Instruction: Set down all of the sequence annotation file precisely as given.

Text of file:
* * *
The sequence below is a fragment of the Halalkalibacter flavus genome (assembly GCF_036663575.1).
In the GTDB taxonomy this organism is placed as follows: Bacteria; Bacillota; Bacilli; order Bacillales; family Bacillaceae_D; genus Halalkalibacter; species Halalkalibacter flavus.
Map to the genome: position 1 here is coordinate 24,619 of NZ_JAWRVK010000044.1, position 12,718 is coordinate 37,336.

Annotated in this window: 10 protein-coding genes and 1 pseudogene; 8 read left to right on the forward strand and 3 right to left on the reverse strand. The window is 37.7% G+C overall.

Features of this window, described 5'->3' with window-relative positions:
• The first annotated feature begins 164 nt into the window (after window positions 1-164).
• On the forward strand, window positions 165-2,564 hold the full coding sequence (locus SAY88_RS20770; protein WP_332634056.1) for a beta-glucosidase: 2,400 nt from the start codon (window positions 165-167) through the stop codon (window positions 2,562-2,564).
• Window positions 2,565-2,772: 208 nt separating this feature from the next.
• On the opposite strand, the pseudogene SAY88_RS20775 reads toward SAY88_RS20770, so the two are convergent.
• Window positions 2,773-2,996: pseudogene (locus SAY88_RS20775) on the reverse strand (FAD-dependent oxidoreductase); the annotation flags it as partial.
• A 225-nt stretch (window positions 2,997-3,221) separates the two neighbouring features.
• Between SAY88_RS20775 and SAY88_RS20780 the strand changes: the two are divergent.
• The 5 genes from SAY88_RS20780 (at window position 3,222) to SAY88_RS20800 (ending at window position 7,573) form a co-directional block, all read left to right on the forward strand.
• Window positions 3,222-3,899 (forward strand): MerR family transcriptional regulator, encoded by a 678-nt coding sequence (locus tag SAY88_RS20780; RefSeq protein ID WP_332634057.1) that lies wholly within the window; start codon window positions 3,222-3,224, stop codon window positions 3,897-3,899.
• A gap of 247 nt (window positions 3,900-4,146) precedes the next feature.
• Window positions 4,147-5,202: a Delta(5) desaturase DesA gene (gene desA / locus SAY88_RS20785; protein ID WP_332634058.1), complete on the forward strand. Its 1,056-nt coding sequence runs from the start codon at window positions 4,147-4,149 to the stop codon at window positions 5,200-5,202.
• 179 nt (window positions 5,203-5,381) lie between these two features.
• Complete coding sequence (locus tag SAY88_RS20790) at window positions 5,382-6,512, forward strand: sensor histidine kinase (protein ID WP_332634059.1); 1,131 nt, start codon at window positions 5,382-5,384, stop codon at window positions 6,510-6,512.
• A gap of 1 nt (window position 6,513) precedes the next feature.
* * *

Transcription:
The sequence below is a fragment of the Halalkalibacter flavus genome (assembly GCF_036663575.1).
In the GTDB taxonomy this organism is placed as follows: Bacteria; Bacillota; Bacilli; order Bacillales; family Bacillaceae_D; genus Halalkalibacter; species Halalkalibacter flavus.
Map to the genome: position 1 here is coordinate 24,619 of NZ_JAWRVK010000044.1, position 12,718 is coordinate 37,336.

Annotated in this window: 10 protein-coding genes and 1 pseudogene; 8 read left to right on the forward strand and 3 right to left on the reverse strand. The window is 37.7% G+C overall.

Features of this window, described 5'->3' with window-relative positions:
• The first annotated feature begins 164 nt into the window (after window positions 1-164).
• On the forward strand, window positions 165-2,564 hold the full coding sequence (locus SAY88_RS20770; protein WP_332634056.1) for a beta-glucosidase: 2,400 nt from the start codon (window positions 165-167) through the stop codon (window positions 2,562-2,564).
• Window positions 2,565-2,772: 208 nt separating this feature from the next.
• On the opposite strand, the pseudogene SAY88_RS20775 reads toward SAY88_RS20770, so the two are convergent.
• Window positions 2,773-2,996: pseudogene (locus SAY88_RS20775) on the reverse strand (FAD-dependent oxidoreductase); the annotation flags it as partial.
• A 225-nt stretch (window positions 2,997-3,221) separates the two neighbouring features.
• Between SAY88_RS20775 and SAY88_RS20780 the strand changes: the two are divergent.
• The 5 genes from SAY88_RS20780 (at window position 3,222) to SAY88_RS20800 (ending at window position 7,573) form a co-directional block, all read left to right on the forward strand.
• Window positions 3,222-3,899 (forward strand): MerR family transcriptional regulator, encoded by a 678-nt coding sequence (locus tag SAY88_RS20780; RefSeq protein ID WP_332634057.1) that lies wholly within the window; start codon window positions 3,222-3,224, stop codon window positions 3,897-3,899.
• A gap of 247 nt (window positions 3,900-4,146) precedes the next feature.
• Window positions 4,147-5,202: a Delta(5) desaturase DesA gene (gene desA / locus SAY88_RS20785; protein ID WP_332634058.1), complete on the forward strand. Its 1,056-nt coding sequence runs from the start codon at window positions 4,147-4,149 to the stop codon at window positions 5,200-5,202.
• 179 nt (window positions 5,203-5,381) lie between these two features.
• Complete coding sequence (locus tag SAY88_RS20790) at window positions 5,382-6,512, forward strand: sensor histidine kinase (protein ID WP_332634059.1); 1,131 nt, start codon at window positions 5,382-5,384, stop codon at window positions 6,510-6,512.
• A gap of 1 nt (window position 6,513) precedes the next feature.